Wednesday, July 16, 2008

Can You Afford NOT to Advertise?

Do you do advertising?

Where, and how often?

Advertising can be a leap of faith. It is often hard to measure the effectiveness of an ad, at least in the short-term. And ads will often need to have repeated exposure to maximize their effect.

I am relying more and more on advertising now that I have focused on wholesale, and have virtually eliminated the retail side of my business. With a disciplined approach, and some effective images, ads can definitely work.

I do most of my advertising through They offer a few options. One is their Buyer's Guide, which is like a catalog of craft artists. It has ads ranging in size from full page to 1/12 of a page. I have run 1/12 , 1/6, 1/3, and soon will be running a full page ad in the Guide. And I have found, size matters, as does repetition. The most recent guide went out a few weeks ago, and I came back from New York with three messages on my machine, and continued to get calls through the week. Not all are placing orders, and the orders placed have been conservative. No surprise there.

But part of what has helped me is that I am sticking with the advertising, in spite of being fully aware of how bad the economy is right now. The last Buyer's Guide was the thinnest I can recall seeing. Especially for that time of year. I had a third of a page ad, and it got noticed. People are asking for information, visiting my page on, and placing orders. Three good measures of an ad's effectiveness. With less ads, it is easier to be seen. With pictures that I know work well, it is easier to get a good outcome.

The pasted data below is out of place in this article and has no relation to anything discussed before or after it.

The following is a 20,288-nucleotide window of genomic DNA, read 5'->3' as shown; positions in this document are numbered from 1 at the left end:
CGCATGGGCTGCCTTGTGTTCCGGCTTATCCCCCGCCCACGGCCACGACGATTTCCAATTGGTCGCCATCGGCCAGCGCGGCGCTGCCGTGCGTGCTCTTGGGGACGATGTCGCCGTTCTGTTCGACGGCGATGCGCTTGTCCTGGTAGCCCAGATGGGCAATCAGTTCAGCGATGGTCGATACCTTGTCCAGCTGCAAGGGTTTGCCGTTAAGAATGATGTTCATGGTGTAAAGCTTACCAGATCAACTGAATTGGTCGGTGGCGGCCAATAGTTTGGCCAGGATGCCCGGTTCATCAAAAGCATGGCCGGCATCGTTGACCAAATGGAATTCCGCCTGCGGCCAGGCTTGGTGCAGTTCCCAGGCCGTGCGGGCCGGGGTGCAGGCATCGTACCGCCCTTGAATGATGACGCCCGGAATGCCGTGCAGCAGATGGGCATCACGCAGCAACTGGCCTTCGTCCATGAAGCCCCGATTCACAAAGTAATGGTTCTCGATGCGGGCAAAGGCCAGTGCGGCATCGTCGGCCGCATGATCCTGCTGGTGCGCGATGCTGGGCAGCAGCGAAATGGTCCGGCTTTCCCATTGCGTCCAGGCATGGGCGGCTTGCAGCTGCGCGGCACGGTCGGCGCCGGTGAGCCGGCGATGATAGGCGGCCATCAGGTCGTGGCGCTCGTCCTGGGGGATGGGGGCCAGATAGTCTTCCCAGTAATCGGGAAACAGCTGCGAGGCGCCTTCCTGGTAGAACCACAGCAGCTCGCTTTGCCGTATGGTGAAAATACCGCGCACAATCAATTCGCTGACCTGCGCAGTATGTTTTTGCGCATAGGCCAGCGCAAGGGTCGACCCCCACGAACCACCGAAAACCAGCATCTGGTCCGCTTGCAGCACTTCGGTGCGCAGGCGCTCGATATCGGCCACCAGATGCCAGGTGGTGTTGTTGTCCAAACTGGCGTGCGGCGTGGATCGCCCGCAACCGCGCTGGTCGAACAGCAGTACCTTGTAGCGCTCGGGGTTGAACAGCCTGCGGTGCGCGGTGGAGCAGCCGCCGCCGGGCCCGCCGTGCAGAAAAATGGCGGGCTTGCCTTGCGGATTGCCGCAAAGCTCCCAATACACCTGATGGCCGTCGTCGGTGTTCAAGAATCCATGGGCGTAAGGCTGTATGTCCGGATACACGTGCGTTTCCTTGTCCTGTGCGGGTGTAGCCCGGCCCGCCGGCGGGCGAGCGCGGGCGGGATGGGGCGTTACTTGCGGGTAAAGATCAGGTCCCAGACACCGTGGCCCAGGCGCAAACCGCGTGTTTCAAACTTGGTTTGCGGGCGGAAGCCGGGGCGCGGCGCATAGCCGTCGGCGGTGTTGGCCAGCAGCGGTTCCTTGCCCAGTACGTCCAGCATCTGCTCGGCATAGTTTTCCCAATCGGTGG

I debated whether I should run another ad in the next issue which will go out in September. I finally decided that I should. People will place orders for the holidays, although they are likely to be smaller and later. And from the sounds of it, fewer artists will be running ads. I was offered the chance to bump up to a full page ad at a terrific price. It was a no-brainer. Yes.

The biggest obstacle to the decision is truly psychological. Am I the type of artist who would run a full page ad? In other words, had I crossed some imaginary line in my head that gave me permission to be so bold? No, but I decided I needed to do it anyway. Act as if. The best part is that I had fewer creative limitations. I could design the ad myself. I love doing that sort of thing, and spent too much time this weekend designing and refining my ad.

In addition to the Buyer's Guide I often run a co-op ad in Niche magazine. Niche goes to galleries across the country who purchase handcrafted work. My target market. I get a better price by doing a co-op ad with And I get exposure to the market that would be most interested in buying my work. It has led to some terrific accounts.